Play Live Radio
Next Up:
0:00 0:00
Available On Air Stations

Omicron surge continues to wane in Allegheny County

Katie Blackley
90.5 WESA
The Allegheny County Health Department reports the viral loads found in the sampling of wastewater are at levels last seen in early November.

Fewer than 200 new cases of COVID-19 were reported in Allegheny County on Wednesday, continuing the rapid decline in daily case numbers.

Most of the cases are assumed to be caused by the omicron variant, which spurred the recent COVID-19 surge. In early January, the county averaged more than 3,000 new cases a day.

The prevalence of at-home tests might be part of the reason case counts are dropping; these results are less likely to be shared with public health officials. However, the county’s health department director, Dr. Debra Bogen, notes other metrics show things are trending in a positive direction.

“Like cases, hospitalizations also continue to decline,” said Bogen. “Which is great news for our dedicated health care providers who have had a very challenging few months.”

Statewide and nationally, cases and hospitalizations are also down.

Additionally, the percentage of positive results from COVID-19 tests in the county has fallen to below 15%; it was at 35% in January. And the health department reports the viral loads found in the sampling of wastewater are at levels last seen in early November.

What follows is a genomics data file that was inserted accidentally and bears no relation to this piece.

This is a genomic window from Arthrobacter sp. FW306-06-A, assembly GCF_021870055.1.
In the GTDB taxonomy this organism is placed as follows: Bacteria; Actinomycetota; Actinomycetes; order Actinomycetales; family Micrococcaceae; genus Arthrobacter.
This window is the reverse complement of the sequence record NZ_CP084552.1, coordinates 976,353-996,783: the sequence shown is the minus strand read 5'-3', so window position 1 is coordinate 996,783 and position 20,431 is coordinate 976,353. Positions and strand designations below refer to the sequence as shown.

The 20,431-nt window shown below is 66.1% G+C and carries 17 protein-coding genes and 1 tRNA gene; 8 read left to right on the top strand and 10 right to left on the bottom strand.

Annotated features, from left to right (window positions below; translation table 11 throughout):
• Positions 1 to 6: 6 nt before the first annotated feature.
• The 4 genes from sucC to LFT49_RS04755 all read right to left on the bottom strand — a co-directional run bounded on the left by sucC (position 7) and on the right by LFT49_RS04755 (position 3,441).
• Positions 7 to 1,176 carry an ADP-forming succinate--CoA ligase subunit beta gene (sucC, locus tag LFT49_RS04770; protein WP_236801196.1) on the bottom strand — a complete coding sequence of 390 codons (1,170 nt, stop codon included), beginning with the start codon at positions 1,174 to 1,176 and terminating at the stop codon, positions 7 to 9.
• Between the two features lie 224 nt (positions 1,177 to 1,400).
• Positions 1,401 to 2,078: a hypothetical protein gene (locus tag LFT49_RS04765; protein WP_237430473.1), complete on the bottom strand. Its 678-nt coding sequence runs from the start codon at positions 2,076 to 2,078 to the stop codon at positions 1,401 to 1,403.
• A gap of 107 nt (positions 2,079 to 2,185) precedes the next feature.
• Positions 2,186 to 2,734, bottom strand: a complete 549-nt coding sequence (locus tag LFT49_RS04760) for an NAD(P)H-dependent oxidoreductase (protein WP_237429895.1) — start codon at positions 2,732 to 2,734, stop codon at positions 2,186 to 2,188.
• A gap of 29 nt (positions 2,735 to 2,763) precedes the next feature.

The county says it’s working on an online dashboard to publish its sewage analysis data, which arguably gives a more accurate picture of COVID-19’s local impact than the number of positive test results.

The impacts of the recent surge have been devastating. So far, the health department says it’s aware of 284 COVID-19 fatalities among county residents in January, making last month the third most deadly of the pandemic.

December 2020 was the worst with some 600 deaths, followed by January 2021, which saw nearly 370 deaths.

The fatality rate in January 2022 was lower in part due to the COVID-19 illness caused by omicron being less severe than previous coronavirus variants. But also the COVID-19 vaccines are highly effective at protecting against serious illness and death.

Sarah Boden covers health and science for 90.5 WESA. Before coming to Pittsburgh in November 2017, she was a reporter for Iowa Public Radio where she covered a range of issues, including the 2016 Iowa Caucuses.